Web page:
The author Cressida Connolly once wrote of Tarka Kings, “Her drawings are so delicate and precise, they have a stillness and an openness that invites the viewer in. So little in contemporary art has that real beauty.”
Though she wrote those words before Kings had drawn the portrait Lily III (above), the description fits it perfectly. Lily is a girl friend of Kings’s younger son. There’s a great sense of intimacy and delicacy in the drawing to be seen in those youthful eyes. What’s more, she has captured a degree of sadness in Lily’s dreamlike gaze. There’s a reason, Kings told me as we toured her exhibition. “She’d been in the earthquakes in Nepal and she’s suddenly become much much older than her years, very unexpectedly.”
Lily is a subject who recurs in this show of more than 20 new works, a mixture of portraits and abstracts. For the past decade, Tarka Kings has worked exclusively in pencil. Among her recent commissions have been murals at Chatsworth House, the stately home of the Duke and Duchess of Devonshire, and another one for the art historian Susanne Kapoor, former wife of Anish. Her work has been exhibited in many prestigious venues including the Royal Academy.
Her portrait subjects are all people she knows. Just Like a Woman (Kings is a lover of Bob Dylan, something that endeared me to her even before we’d met!) features her nine-year-old cousin. It’s a wonderful evocation of a youngster with that ‘can you get this over with as quickly as possible’ look in her demeanour. “I know she had a strong quality that I wanted to catch which was that she was very adult and very very childlike both at once and there’s something about the way she’s sitting at an angle away from the chair and everything that accentuates the awkwardness of it”. It’s another fine example of the artist capturing what she calls her subjects’ “interior life”.
In the drawing, the walls behind are portrayed in quite complex geometrical patterns that have become something of a signature of the artist’s recent work. Previous series have been dominated by them. The top of the head and the feet are cut off which gives a hint of claustrophobia to the work.
By contrast, the same subject is conveyed with a sense of space in School Girl. As we saw with a fraction of the hair and headscarf in Lily III, we see her hair and part of her elbow bleeding out of the given frame. It’s a curious mixture of containment and freedom. “I’m very interested in having boundaries and breaking boundaries, and so it’s something that’s very orderly and and something that’s escaping or not behaving as it should.”
Putting blank boxes around her drawings was originally because she was thinking of turning some of them into a book but then envisaged them as a way of creating a feeling of space and engendering different feelings and atmosphere. It helped provide a sense of movement too.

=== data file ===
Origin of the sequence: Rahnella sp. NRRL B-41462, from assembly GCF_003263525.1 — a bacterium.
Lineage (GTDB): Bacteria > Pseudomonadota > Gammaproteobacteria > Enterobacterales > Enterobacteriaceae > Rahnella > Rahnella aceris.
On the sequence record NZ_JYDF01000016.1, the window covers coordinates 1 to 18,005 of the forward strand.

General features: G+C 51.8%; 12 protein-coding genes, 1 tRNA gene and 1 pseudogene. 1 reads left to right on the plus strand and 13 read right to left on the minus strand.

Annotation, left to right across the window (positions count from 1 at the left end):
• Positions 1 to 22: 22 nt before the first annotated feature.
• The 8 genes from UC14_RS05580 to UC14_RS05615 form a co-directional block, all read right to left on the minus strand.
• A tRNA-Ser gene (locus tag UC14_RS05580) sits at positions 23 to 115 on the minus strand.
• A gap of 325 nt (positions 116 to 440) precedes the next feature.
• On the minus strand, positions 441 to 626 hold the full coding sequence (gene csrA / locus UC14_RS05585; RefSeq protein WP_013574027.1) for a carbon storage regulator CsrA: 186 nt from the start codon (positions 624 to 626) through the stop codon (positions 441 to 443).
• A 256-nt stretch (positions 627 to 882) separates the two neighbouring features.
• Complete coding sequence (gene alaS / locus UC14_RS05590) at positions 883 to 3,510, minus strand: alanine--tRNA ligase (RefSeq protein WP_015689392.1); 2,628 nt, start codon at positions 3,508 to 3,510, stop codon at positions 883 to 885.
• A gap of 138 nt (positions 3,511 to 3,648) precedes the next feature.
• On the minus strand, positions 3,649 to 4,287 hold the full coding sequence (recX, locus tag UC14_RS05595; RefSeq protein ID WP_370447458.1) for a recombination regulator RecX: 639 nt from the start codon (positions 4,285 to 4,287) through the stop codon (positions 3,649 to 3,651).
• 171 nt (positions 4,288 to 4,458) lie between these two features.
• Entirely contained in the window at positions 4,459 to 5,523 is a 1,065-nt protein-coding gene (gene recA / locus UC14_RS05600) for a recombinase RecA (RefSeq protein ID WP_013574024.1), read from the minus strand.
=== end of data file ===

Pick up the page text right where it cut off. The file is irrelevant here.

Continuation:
Gone Girl is a case in point. It’s a controlled but almost anarchic piece in the way the dress swirls and the text seems to emerge from two frames like a thrown lasso. In the same way in which a photographer uses a slow shutter speed to create a sense of movement, Tarka Kings has achieved the effect with the most delicate and precise use of infinitesimal pencil marks that change direction. “By doing everything in these straight lines, you could make it very soft with no edges to things,” she says.
The technique is inspired by the pointillist drawings of Georges Seurat. Coincidentally, Bridget Riley cites Seurat as an influence and in this show there are several examples of Japanese paper cut-outs that bear a certain resemblance to Riley’s coloured line drawings, though any cross-fertilisation is unintended.
Using text in her works is a relatively new departure for Kings and is a further example of a freer style. She uses quotations from Shakespeare and from musical references in some of her drawings and they work best when they integrate themselves almost seamlessly into the picture.
Sometimes is a good example. Between two curtains is a sentence that begins “Sometimes nothing rhymes…” and the words get all jumbled up. It should hang on the walls of all poets suffering from writer’s block. It adds another dimension to the drawing and, as Kings puts it, “enables me to just mess around again”.
Still is Still Moving is showing at the Offer Waterman Gallery, 17 St George St., London W1s 1FJ until 20 June 2018.
All images are courtesy of the artist and gallery.
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